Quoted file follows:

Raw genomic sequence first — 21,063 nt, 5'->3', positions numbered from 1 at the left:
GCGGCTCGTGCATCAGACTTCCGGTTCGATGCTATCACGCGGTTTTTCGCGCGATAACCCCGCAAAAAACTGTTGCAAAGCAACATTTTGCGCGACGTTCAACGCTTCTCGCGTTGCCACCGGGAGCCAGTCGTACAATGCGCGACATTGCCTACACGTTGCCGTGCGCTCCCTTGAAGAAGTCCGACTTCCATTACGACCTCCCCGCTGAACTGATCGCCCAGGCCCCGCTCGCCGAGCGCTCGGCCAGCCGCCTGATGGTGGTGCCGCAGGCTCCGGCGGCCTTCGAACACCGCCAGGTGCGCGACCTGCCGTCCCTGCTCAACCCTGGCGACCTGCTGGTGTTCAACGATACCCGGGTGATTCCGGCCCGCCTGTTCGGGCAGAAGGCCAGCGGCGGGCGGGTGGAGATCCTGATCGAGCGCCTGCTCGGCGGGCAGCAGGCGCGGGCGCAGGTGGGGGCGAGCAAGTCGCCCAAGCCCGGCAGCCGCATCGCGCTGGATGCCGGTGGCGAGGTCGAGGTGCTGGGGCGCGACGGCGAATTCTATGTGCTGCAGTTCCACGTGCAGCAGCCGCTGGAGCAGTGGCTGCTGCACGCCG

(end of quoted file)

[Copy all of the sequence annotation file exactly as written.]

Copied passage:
Raw genomic sequence first — 21,063 nt, 5'->3', positions numbered from 1 at the left:
GCGGCTCGTGCATCAGACTTCCGGTTCGATGCTATCACGCGGTTTTTCGCGCGATAACCCCGCAAAAAACTGTTGCAAAGCAACATTTTGCGCGACGTTCAACGCTTCTCGCGTTGCCACCGGGAGCCAGTCGTACAATGCGCGACATTGCCTACACGTTGCCGTGCGCTCCCTTGAAGAAGTCCGACTTCCATTACGACCTCCCCGCTGAACTGATCGCCCAGGCCCCGCTCGCCGAGCGCTCGGCCAGCCGCCTGATGGTGGTGCCGCAGGCTCCGGCGGCCTTCGAACACCGCCAGGTGCGCGACCTGCCGTCCCTGCTCAACCCTGGCGACCTGCTGGTGTTCAACGATACCCGGGTGATTCCGGCCCGCCTGTTCGGGCAGAAGGCCAGCGGCGGGCGGGTGGAGATCCTGATCGAGCGCCTGCTCGGCGGGCAGCAGGCGCGGGCGCAGGTGGGGGCGAGCAAGTCGCCCAAGCCCGGCAGCCGCATCGCGCTGGATGCCGGTGGCGAGGTCGAGGTGCTGGGGCGCGACGGCGAATTCTATGTGCTGCAGTTCCACGTGCAGCAGCCGCTGGAGCAGTGGCTGCTGCACGCCG